What to Buy and Pack for Camping (As Told by a Backpacker)

When one speaks of Aussies, one can’t exclude mentioning camping. Camping is in our genes, as nature takes up a special part of our hearts, and it’s something we’re proud of. To be able to leave everyday life behind and take to the road, returning to the roots, spending time in nature and breathing in fresh air, is more than one can wish for. This is what meditation is like for us Aussies. Ever since I can remember, camping has been part of my family, and it was these trips that we were all looking forward to, not letting anything stand in our way of family fun and bonding, we had a sort of “no excuses” policy.


When our campervan finally retired after serving the family for over two decades, and my siblings and me moved away, our camping retired as well, but I found a way to still be in the company of nature. Instead of buying a campervan, I made backpacking part of my lifestyle, adopting a more basic camping experience. Though I get some family member to join me from time to time, I don’t mind going on my own either. It’s helped me learn how to appreciate life and be more mindful with my lifestyle choices and habits which resulted in me trying to be as eco-aware as I can. All I can say from my experience is you’ve got to master the skills of preparing properly, making prudent choices, such as opting for a two man tent even if it’s just you who gets to use it so you get a more comfortable stay in the outdoors with enough room to stretch out.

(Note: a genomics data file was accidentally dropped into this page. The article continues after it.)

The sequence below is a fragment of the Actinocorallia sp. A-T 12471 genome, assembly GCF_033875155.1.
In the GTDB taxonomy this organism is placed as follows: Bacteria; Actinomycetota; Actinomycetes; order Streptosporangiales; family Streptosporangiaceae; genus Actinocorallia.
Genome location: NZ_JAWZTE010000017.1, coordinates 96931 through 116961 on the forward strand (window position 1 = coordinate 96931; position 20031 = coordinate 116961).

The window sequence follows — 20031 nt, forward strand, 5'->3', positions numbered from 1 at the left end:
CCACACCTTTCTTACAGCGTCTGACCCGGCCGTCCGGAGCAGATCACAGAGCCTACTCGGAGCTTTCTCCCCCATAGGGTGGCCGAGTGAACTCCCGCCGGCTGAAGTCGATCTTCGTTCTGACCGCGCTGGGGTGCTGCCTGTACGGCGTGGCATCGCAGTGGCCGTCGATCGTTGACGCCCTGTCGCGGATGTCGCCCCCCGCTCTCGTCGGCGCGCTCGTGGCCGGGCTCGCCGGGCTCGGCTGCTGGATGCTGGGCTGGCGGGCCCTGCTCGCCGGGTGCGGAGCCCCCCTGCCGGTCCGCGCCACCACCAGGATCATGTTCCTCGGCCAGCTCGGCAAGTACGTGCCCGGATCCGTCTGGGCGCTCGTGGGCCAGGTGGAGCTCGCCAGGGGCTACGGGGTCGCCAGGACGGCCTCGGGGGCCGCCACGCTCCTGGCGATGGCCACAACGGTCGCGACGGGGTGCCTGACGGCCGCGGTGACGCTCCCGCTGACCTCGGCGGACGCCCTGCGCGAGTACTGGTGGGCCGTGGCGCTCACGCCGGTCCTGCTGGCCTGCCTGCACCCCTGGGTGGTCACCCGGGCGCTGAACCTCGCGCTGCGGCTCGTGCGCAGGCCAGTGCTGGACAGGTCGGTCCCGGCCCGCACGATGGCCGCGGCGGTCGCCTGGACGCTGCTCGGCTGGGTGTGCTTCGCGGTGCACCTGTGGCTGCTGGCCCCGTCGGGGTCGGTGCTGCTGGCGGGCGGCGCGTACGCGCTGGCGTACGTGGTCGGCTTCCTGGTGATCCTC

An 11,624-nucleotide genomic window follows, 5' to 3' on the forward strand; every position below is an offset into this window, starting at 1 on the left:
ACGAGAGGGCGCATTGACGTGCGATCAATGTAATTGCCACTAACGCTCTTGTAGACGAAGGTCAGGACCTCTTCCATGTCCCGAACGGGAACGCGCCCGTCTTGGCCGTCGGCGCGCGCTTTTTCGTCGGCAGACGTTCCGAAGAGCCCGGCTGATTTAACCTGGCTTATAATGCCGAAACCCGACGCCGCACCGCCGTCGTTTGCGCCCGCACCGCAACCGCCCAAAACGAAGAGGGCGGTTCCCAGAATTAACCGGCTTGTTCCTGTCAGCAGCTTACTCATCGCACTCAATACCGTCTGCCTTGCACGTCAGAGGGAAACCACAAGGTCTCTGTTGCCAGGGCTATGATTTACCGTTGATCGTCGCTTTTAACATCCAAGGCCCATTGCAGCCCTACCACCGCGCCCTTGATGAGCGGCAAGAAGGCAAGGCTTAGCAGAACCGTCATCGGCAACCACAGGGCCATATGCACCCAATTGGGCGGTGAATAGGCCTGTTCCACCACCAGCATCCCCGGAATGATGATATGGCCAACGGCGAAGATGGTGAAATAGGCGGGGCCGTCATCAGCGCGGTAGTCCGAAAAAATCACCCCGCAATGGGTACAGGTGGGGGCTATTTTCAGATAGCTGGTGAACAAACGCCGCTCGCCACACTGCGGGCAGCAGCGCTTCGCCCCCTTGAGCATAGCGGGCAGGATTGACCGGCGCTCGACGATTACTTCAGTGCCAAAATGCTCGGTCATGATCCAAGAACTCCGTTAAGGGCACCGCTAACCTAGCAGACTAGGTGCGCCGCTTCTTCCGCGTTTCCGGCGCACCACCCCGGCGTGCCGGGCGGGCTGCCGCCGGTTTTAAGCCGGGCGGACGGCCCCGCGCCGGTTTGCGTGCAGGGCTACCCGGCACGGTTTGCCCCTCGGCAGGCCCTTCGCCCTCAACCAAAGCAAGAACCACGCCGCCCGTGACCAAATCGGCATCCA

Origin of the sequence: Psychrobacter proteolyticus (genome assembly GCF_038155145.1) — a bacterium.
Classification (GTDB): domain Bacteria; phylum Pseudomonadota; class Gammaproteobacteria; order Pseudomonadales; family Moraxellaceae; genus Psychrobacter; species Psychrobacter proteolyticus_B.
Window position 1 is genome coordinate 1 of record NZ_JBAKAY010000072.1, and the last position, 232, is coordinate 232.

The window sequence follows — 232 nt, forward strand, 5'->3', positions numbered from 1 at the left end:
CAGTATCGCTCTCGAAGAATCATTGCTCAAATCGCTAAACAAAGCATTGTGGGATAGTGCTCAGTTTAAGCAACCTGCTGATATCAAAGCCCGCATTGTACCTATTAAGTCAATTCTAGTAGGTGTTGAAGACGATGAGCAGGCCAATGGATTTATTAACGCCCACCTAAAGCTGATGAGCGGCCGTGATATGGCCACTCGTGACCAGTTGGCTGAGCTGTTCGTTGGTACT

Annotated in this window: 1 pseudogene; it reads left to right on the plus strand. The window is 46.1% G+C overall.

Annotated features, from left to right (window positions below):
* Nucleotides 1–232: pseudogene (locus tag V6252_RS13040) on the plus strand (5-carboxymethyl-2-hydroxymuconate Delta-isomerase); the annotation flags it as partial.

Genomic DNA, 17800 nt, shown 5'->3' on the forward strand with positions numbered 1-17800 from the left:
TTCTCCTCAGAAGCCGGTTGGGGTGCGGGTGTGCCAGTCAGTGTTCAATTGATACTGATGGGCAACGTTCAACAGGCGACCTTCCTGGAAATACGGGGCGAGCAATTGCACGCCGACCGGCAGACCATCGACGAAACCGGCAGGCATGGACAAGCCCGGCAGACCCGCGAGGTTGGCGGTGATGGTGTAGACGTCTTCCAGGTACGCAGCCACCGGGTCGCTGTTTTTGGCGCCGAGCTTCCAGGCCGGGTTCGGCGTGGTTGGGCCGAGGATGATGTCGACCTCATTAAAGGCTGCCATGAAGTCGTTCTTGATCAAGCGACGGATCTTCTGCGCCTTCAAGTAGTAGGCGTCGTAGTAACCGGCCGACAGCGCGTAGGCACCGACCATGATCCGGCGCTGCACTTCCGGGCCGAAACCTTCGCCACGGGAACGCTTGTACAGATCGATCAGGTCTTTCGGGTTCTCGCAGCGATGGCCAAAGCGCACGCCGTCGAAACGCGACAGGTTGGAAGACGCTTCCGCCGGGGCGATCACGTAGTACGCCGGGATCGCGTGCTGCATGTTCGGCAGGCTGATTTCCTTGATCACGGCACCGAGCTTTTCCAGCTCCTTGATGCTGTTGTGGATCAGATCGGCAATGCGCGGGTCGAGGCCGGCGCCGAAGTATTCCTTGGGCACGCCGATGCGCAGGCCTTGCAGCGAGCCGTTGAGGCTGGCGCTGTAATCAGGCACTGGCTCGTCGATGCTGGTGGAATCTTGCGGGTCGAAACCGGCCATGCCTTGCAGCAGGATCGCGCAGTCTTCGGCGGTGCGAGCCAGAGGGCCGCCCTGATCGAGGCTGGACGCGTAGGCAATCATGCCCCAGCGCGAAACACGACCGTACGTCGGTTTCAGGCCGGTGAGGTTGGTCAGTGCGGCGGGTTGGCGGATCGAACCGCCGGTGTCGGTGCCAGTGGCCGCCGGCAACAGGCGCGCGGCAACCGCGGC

No matter whether you’re out camping for more than a week or only over the weekend, having a durable shelter that can provide the secure roof over your head at night and protect you from the weather is a necessity. What I mean by this is you should make tent shopping your priority, so do make sure you get all the information on the different materials used for the design of the variety of tents, in the one and two man tent options for solo travellers and couples, and the bigger ones for families, up to sever persons or more. As a rule of thumb, always go for the bigger one than you need (as I said, you could do with more comfort outdoors).


Since weather is beyond our control and we can’t always rely on forecasts, it’s more than crucial to have the proper clothing. Even though it’s summer now, don’t be fooled into thinking you don’t need to carry something long-sleeved with you and quick-drying pants as summer rains are unpredictable and nights can get really colder. I don’t have to highlight the importance of sturdy hiking shoes and hiking socks to keep your feet dry all the time and won’t give you trouble going through uneven hilly terrains, not to mention protect you from all the creepy crawlies Australia is famous for. As I was taught by my grandfather, it doesn’t hurt having the help of a stick with you to help with the hiking and scaring off potential animal and reptile attackers, and the best thing about it – you don’t have to spend money but you can find it in nature.

Last but not least, nutrition is all that matters if you want to have the necessary energy to keep you going when discovering more of the surroundings. Make sure you stack up on non-perishables, preparing hearty snacks and learn more about the berries that can be found around so you can be sure they’re edible. When it comes to water, it’s advisable to learn some of the surviving skills Bear Grylls does or equip with a water purifier.

Comments are closed.